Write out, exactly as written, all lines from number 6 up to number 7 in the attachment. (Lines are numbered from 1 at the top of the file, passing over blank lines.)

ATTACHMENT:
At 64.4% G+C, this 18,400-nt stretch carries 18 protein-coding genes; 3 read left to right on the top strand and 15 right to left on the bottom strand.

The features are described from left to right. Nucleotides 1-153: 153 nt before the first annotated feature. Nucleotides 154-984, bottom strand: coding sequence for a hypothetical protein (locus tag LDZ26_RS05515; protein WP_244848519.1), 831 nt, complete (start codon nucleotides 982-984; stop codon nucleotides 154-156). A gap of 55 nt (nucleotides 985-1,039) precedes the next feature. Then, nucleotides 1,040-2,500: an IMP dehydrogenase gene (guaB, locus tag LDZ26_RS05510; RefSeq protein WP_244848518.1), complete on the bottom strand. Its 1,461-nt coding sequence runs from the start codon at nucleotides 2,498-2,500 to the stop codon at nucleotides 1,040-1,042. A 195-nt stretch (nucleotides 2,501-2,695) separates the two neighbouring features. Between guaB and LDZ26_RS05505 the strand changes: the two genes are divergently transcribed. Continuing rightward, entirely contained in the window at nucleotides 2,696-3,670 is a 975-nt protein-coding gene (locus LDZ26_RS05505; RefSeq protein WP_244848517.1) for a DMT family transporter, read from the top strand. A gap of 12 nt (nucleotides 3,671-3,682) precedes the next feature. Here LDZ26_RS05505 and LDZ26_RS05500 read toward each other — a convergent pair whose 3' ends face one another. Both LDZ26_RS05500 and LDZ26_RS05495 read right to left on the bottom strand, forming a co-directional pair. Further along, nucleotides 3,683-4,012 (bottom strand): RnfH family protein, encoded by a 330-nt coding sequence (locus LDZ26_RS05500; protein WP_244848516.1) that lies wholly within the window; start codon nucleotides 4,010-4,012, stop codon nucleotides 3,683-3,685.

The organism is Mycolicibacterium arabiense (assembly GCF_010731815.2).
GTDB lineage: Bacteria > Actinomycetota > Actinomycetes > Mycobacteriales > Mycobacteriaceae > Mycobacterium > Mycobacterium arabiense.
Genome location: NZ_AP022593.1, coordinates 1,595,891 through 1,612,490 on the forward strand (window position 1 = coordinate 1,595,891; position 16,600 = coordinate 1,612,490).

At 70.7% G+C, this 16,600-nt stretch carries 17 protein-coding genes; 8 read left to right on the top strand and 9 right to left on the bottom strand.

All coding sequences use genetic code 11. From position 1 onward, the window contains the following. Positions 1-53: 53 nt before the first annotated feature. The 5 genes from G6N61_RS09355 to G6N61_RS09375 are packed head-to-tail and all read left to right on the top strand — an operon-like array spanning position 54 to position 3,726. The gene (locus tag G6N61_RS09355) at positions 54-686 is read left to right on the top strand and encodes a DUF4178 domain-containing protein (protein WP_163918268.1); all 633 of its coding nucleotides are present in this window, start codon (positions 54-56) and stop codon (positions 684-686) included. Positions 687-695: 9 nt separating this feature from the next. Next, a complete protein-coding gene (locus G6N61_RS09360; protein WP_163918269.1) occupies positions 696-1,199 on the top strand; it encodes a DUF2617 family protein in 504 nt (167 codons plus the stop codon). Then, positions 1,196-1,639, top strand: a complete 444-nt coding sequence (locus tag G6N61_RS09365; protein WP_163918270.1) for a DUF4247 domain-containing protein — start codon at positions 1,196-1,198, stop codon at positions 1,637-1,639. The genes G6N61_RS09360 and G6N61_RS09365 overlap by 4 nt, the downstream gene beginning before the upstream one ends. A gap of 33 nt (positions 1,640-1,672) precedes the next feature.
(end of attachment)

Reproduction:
At 70.7% G+C, this 16,600-nt stretch carries 17 protein-coding genes; 8 read left to right on the top strand and 9 right to left on the bottom strand.

All coding sequences use genetic code 11. From position 1 onward, the window contains the following. Positions 1-53: 53 nt before the first annotated feature. The 5 genes from G6N61_RS09355 to G6N61_RS09375 are packed head-to-tail and all read left to right on the top strand — an operon-like array spanning position 54 to position 3,726. The gene (locus tag G6N61_RS09355) at positions 54-686 is read left to right on the top strand and encodes a DUF4178 domain-containing protein (protein WP_163918268.1); all 633 of its coding nucleotides are present in this window, start codon (positions 54-56) and stop codon (positions 684-686) included. Positions 687-695: 9 nt separating this feature from the next. Next, a complete protein-coding gene (locus G6N61_RS09360; protein WP_163918269.1) occupies positions 696-1,199 on the top strand; it encodes a DUF2617 family protein in 504 nt (167 codons plus the stop codon). Then, positions 1,196-1,639, top strand: a complete 444-nt coding sequence (locus tag G6N61_RS09365; protein WP_163918270.1) for a DUF4247 domain-containing protein — start codon at positions 1,196-1,198, stop codon at positions 1,637-1,639. The genes G6N61_RS09360 and G6N61_RS09365 overlap by 4 nt, the downstream gene beginning before the upstream one ends. A gap of 33 nt (positions 1,640-1,672) precedes the next feature.